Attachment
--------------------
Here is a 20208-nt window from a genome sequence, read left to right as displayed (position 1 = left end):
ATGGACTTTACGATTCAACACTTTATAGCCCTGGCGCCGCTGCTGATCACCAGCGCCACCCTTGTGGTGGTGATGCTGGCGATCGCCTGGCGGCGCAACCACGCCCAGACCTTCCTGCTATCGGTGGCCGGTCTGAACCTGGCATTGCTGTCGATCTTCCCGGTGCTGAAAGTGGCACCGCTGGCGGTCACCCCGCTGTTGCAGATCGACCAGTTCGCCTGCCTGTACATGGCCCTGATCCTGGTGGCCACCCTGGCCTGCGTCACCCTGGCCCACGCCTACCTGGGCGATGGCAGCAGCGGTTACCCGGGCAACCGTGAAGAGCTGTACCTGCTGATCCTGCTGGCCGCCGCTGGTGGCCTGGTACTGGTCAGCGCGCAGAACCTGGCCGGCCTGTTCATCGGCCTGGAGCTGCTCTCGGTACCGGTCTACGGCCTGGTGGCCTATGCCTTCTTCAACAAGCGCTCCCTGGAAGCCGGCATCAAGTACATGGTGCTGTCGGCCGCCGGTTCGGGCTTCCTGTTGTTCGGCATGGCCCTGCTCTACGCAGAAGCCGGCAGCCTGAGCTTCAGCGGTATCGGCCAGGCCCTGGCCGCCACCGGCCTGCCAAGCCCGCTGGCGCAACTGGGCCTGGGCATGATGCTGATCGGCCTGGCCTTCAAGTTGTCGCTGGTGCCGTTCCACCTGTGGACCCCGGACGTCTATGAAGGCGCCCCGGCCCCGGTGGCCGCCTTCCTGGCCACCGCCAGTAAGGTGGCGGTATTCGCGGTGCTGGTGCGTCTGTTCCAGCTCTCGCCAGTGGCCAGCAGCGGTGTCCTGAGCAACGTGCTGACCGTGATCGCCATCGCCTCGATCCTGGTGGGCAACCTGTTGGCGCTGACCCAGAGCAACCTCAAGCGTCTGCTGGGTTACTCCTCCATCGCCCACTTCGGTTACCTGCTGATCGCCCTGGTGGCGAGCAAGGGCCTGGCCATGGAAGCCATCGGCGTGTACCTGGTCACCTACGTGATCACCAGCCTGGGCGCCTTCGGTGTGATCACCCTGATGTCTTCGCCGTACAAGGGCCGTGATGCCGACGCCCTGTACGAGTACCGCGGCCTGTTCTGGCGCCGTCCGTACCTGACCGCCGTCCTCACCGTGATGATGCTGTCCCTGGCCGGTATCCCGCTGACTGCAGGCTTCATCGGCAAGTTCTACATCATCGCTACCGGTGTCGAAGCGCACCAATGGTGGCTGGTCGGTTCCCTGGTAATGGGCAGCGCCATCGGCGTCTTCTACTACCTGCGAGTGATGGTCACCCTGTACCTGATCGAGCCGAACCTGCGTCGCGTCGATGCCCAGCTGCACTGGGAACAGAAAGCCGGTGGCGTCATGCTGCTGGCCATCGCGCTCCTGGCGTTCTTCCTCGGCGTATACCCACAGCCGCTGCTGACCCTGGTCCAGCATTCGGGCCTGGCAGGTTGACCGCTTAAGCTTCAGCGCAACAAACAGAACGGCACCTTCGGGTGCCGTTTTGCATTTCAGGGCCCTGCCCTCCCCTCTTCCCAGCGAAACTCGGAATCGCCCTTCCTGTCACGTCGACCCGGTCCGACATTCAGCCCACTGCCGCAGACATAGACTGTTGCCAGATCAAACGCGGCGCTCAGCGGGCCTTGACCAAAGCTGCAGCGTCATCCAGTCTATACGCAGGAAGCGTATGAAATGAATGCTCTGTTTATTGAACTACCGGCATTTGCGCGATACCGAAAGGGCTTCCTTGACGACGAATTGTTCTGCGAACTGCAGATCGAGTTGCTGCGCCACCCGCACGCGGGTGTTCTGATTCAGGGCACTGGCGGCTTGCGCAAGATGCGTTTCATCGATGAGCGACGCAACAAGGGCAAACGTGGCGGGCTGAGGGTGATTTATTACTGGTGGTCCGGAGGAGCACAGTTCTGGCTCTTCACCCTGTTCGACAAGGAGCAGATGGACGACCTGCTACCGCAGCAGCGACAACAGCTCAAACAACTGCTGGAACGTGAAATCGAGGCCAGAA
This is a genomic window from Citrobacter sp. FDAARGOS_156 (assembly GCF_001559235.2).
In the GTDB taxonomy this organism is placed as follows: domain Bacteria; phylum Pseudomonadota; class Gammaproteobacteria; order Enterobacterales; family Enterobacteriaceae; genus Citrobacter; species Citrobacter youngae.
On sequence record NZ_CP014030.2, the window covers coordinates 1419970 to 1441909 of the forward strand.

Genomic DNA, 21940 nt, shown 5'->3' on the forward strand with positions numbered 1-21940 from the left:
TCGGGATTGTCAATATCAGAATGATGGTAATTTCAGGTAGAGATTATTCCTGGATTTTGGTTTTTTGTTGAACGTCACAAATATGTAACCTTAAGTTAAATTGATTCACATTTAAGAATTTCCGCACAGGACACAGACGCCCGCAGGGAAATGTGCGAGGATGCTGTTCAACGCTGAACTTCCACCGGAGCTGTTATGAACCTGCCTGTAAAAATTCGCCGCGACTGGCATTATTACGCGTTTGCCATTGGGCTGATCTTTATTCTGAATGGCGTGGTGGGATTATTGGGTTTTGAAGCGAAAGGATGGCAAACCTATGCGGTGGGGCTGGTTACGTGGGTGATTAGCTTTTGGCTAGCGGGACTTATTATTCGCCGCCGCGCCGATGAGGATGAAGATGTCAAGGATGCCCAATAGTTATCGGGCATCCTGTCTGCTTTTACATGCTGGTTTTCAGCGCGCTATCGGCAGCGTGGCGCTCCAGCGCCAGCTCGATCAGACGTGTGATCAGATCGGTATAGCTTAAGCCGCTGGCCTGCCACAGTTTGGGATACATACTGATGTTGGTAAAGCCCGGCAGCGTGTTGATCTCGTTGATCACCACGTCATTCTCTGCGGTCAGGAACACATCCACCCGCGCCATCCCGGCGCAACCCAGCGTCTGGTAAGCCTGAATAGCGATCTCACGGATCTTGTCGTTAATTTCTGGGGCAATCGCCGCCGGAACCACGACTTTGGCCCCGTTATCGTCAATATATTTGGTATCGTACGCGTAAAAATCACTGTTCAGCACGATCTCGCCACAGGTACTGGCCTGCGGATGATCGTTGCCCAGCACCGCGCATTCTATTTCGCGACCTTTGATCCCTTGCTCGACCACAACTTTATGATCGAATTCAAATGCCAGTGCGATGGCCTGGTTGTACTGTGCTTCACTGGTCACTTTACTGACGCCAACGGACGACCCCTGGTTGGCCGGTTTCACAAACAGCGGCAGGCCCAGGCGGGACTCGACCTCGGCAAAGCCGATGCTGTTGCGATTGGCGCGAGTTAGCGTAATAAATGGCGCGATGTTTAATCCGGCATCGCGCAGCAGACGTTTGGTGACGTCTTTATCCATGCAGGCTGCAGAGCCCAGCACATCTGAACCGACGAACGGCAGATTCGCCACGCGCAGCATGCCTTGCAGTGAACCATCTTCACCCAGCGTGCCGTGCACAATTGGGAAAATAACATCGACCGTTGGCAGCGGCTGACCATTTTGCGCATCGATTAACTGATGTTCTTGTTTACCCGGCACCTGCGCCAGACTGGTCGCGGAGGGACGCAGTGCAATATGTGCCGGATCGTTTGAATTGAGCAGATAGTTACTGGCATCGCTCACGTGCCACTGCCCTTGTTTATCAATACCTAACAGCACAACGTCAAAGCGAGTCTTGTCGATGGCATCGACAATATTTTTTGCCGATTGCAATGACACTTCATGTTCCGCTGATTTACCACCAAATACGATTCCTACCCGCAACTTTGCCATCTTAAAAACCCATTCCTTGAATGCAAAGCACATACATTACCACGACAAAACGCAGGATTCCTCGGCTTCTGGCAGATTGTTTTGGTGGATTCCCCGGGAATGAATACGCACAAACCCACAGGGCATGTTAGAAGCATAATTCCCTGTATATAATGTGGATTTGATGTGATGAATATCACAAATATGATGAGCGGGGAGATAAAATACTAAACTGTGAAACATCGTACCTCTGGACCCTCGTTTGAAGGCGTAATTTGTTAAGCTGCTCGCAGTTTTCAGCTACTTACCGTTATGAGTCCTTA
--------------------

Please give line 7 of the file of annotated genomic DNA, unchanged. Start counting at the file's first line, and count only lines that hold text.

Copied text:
TCGGGATTGTCAATATCAGAATGATGGTAATTTCAGGTAGAGATTATTCCTGGATTTTGGTTTTTTGTTGAACGTCACAAATATGTAACCTTAAGTTAAATTGATTCACATTTAAGAATTTCCGCACAGGACACAGACGCCCGCAGGGAAATGTGCGAGGATGCTGTTCAACGCTGAACTTCCACCGGAGCTGTTATGAACCTGCCTGTAAAAATTCGCCGCGACTGGCATTATTACGCGTTTGCCATTGGGCTGATCTTTATTCTGAATGGCGTGGTGGGATTATTGGGTTTTGAAGCGAAAGGATGGCAAACCTATGCGGTGGGGCTGGTTACGTGGGTGATTAGCTTTTGGCTAGCGGGACTTATTATTCGCCGCCGCGCCGATGAGGATGAAGATGTCAAGGATGCCCAATAGTTATCGGGCATCCTGTCTGCTTTTACATGCTGGTTTTCAGCGCGCTATCGGCAGCGTGGCGCTCCAGCGCCAGCTCGATCAGACGTGTGATCAGATCGGTATAGCTTAAGCCGCTGGCCTGCCACAGTTTGGGATACATACTGATGTTGGTAAAGCCCGGCAGCGTGTTGATCTCGTTGATCACCACGTCATTCTCTGCGGTCAGGAACACATCCACCCGCGCCATCCCGGCGCAACCCAGCGTCTGGTAAGCCTGAATAGCGATCTCACGGATCTTGTCGTTAATTTCTGGGGCAATCGCCGCCGGAACCACGACTTTGGCCCCGTTATCGTCAATATATTTGGTATCGTACGCGTAAAAATCACTGTTCAGCACGATCTCGCCACAGGTACTGGCCTGCGGATGATCGTTGCCCAGCACCGCGCATTCTATTTCGCGACCTTTGATCCCTTGCTCGACCACAACTTTATGATCGAATTCAAATGCCAGTGCGATGGCCTGGTTGTACTGTGCTTCACTGGTCACTTTACTGACGCCAACGGACGACCCCTGGTTGGCCGGTTTCACAAACAGCGGCAGGCCCAGGCGGGACTCGACCTCGGCAAAGCCGATGCTGTTGCGATTGGCGCGAGTTAGCGTAATAAATGGCGCGATGTTTAATCCGGCATCGCGCAGCAGACGTTTGGTGACGTCTTTATCCATGCAGGCTGCAGAGCCCAGCACATCTGAACCGACGAACGGCAGATTCGCCACGCGCAGCATGCCTTGCAGTGAACCATCTTCACCCAGCGTGCCGTGCACAATTGGGAAAATAACATCGACCGTTGGCAGCGGCTGACCATTTTGCGCATCGATTAACTGATGTTCTTGTTTACCCGGCACCTGCGCCAGACTGGTCGCGGAGGGACGCAGTGCAATATGTGCCGGATCGTTTGAATTGAGCAGATAGTTACTGGCATCGCTCACGTGCCACTGCCCTTGTTTATCAATACCTAACAGCACAACGTCAAAGCGAGTCTTGTCGATGGCATCGACAATATTTTTTGCCGATTGCAATGACACTTCATGTTCCGCTGATTTACCACCAAATACGATTCCTACCCGCAACTTTGCCATCTTAAAAACCCATTCCTTGAATGCAAAGCACATACATTACCACGACAAAACGCAGGATTCCTCGGCTTCTGGCAGATTGTTTTGGTGGATTCCCCGGGAATGAATACGCACAAACCCACAGGGCATGTTAGAAGCATAATTCCCTGTATATAATGTGGATTTGATGTGATGAATATCACAAATATGATGAGCGGGGAGATAAAATACTAAACTGTGAAACATCGTACCTCTGGACCCTCGTTTGAAGGCGTAATTTGTTAAGCTGCTCGCAGTTTTCAGCTACTTACCGTTATGAGTCCTTA